Underneath the hob and the oven were cupboards for all the pots and pans and under the work surface were more cupboards for the other utensils. At the other side of the peninsula was space for people to work or to sit and watch or chat, and against the back wall was a big, dark oak Welsh dresser which held various items of china. On the wall opposite the window was another built-in dresser with cupboards and drawers, known as the white dresser because it was painted white. That had always been there, because there was a space in the middle that was the hatch through to the dining room. As a child, I often sat on the white dresser. I used to give a little bounce and then jump up, without needing to put a hand down. It was the height that a work surface is now, I don’t know how I did it. But I well remember the little bounce and jump.

Seaview – the house – downstairs layout

The front door was painted deep yellow, the same colour as the door you see in the header photograph. Just to complicate the matter, the side that faced the road and had the front door was, from the point of appearance, the back of the house. The back door was at the side. Yeah. I know.

There was an open porch and, as you came in through the door, a small hall that we called the airlock, because there was a door between that and the main hall. Off the airlock to the left, was the cloakroom, with a washbasin and pegs, and the downstairs toilet was beyond that. It was a chilly room, so we tended to go upstairs to the loo, although it wasn’t unused. I kept a book in there, of course, but rarely read more than a page at a time. Plato’s “Republic” lasted me for years and I can’t remember if I ever got to the end of it. I did find it quite an annoying book.

As you entered the hall, the gunroom was to your left. This was long and narrow and lined with glass-fronted shelves, which housed books. I frankly doubt that many guns were ever kept in it. My grandfather had a Purdy shotgun, but I don’t think he was interested in shooting and my father certainly wasn’t. At the end of the gunroom was a desk and the house telephone lived on it. There was also a dog bed in front of the desk. We stood in the dog bed when we used the phone.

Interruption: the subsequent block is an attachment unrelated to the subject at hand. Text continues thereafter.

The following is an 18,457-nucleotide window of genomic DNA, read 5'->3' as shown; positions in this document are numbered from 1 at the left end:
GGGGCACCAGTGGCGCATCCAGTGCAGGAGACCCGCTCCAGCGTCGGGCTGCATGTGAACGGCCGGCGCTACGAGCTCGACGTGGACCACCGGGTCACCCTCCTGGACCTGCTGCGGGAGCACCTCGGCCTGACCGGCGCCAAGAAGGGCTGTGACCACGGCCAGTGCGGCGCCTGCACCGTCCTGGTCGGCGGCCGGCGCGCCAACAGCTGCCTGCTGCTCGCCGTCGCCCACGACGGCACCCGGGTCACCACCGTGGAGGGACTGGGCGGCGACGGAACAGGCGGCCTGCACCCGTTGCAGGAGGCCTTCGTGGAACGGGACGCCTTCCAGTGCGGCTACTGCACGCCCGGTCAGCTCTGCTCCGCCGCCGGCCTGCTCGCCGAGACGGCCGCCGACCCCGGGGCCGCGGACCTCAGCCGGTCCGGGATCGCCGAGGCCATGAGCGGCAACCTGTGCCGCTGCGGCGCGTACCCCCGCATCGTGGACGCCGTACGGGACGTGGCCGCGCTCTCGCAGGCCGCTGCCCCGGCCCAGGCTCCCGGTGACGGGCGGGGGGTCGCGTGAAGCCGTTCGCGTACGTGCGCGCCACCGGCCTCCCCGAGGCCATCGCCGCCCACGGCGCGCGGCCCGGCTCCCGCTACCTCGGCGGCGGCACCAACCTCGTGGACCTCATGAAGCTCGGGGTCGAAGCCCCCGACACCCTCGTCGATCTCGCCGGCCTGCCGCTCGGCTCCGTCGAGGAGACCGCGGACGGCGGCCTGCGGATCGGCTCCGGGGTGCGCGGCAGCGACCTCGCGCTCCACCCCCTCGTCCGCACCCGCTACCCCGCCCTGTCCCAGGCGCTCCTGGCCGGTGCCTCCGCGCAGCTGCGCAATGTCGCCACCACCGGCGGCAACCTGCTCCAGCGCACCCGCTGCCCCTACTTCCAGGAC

When I was a child, you were connected to the person you wanted by the operator. Once, I crept in there and picked up the receiver and a woman’s voice said “number please?” I was horrified at my naughtiness being found out, slammed down the receiver and – I suspect – that’s where my mild phone phobia dates from. In later years, I would answer the phone but only made calls reluctantly, though automatic dialling helped. When I did use the phone, i always unravelled the cord. My mother turned the receiver every time she used it until it eventually twisted so much that it couldn’t be replaced; though I’d usually held it up and let it spin round to correct itself before then.

The hall itself was a big, rectangular room. On the left – which is the right as you look at the photo – was the drawing room. Then there was the passage, which was basically a dumping ground. We never used it. In the middle was the study, under the balcony in the pic and then there was the dining room. Those all faced the river and the garden. On the other side of the hall was the small room under the stairs where the booze was kept. Known as the beer cellar (though it was at ground level), it had a wooden plaque on the door, reading The Slip Inn. For a long time it was kept unlocked, until an unfortunate incident when a house guest, who needed to be saved from herself, was found in there with an upturned bottle to her mouth. As my father’s mother had been an alcoholic and it wrecked everyone’s relationship with her and ended her life at 64, he was shocked into putting a lock on the door.

Between the beer cellar and the foot of the stairs was a big, built-in oak coffer known as the Coffin. My mother kept pianola rolls in there. The stairs had nicely carved newel posts and banisters and two half-landings, so you went up five stairs, turned right, went up seven, turned up, went up six and you were on the landing. As a child, I used to jump down the stairs, but I never had the nerve to jump the full seven. I knew my limits. My sister reminds me that my mother called me “baby elephant” for the noise I made, though no one ever suggested I should stop.